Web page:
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The evening Caledonian. [volume] (St. Johnsbury, Vt.) 1918-1920, September 26, 1918, Image 1

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in u t tt i i rr
1 JnLidj
Local Board of Ilealtji
Closes Schools, Churches
and Movies
Children Must Stay
Home While Order is
in Force r .
All churches, schools, theatres,
moving picture shows, dance halls,
places of amusement, pool rooms',
bowling alleys, and public gatherings
in the town of St. Johnsbury arc
hereby ordered closed until further
All children under 10 years of age
must remain at home.
All cases must be reported as soon
as possible either by the doctor or
heads of families.
Salt and water should be used for
the throat as a gargle and for the
Local Board of Health,
By Fred SHarriman
The State Board , of Health -have
issued the following bulletin relative
to. the Spanish influemta:
jocsent indications are that with
in"ri few weeks, and Possibly a few
days, Vermont will bj5 visited by an
epidemic of the so-called Spanish In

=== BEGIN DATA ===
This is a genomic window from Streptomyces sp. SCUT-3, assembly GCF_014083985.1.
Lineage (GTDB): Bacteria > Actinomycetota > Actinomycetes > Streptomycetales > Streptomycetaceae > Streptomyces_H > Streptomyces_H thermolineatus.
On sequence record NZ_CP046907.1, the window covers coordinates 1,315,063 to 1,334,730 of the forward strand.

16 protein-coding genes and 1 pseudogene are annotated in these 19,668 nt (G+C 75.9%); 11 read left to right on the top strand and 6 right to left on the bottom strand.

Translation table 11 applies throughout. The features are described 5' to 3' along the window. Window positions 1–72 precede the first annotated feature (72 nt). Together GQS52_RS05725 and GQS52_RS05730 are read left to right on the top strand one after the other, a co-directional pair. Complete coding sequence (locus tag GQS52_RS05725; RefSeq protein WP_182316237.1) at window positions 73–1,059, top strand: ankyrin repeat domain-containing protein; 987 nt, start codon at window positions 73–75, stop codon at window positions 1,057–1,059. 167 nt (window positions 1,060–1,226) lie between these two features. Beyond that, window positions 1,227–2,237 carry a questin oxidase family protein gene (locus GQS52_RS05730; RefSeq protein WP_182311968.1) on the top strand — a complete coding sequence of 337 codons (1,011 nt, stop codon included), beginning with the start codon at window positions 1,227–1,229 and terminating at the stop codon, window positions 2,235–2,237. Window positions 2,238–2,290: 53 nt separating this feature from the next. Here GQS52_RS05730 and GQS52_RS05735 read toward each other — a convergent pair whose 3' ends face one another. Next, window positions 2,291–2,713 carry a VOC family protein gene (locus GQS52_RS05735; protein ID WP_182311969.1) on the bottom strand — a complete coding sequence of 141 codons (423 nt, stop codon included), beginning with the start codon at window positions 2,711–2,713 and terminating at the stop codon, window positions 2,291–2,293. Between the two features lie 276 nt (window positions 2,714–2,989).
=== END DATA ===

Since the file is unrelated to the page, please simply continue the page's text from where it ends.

fluenza. Already thre arc many cas
es at some of our feaports and the
disease will gradually invade the in
terior states
: The apparent
disease makes it
criousness of this
lecessary that some
precautions be t
Iccn to limit its
spread. The di
sase is not essenti-
ally different fr
grippe which w
with for a gbp
called "Spanishl
the influenza or
have been familiar
many years (it is
because the present
m f i
.... pandemic begaif in Spain) ; the same
germ causes this disease ; it is pres
ent in the secfetions of the nose,
throat and air foassages : it is given
off i
f coughing, sneezing
iroplet infection. The
wer, chills; head and
catarrhal discharges
joint pain
from the
tlroat and eyes,. These
apout three days.
The diseased ifcelf is . not serious.
The complicatis frequently are.
Hence, the disee should not be
slighted. The patient should go to
bed at once and call his physician.
The complications are bronchial
nshe act
taring by
' pneumonia, occasionally lobar pneu
monia and nephritis. These, of
course, are serious.
The disease is hereby declared to
be a contagious and infectious dis
ease, under Section 6203, General
In accordance with said sef
tion, the following rules and regula
tions are promulgated:
"Influenza is hereby added to the
list of diseases to be reported by
physicians. Every physician shall
promptly report each case attended
or prescribed for by him to the local
health officer. The health officer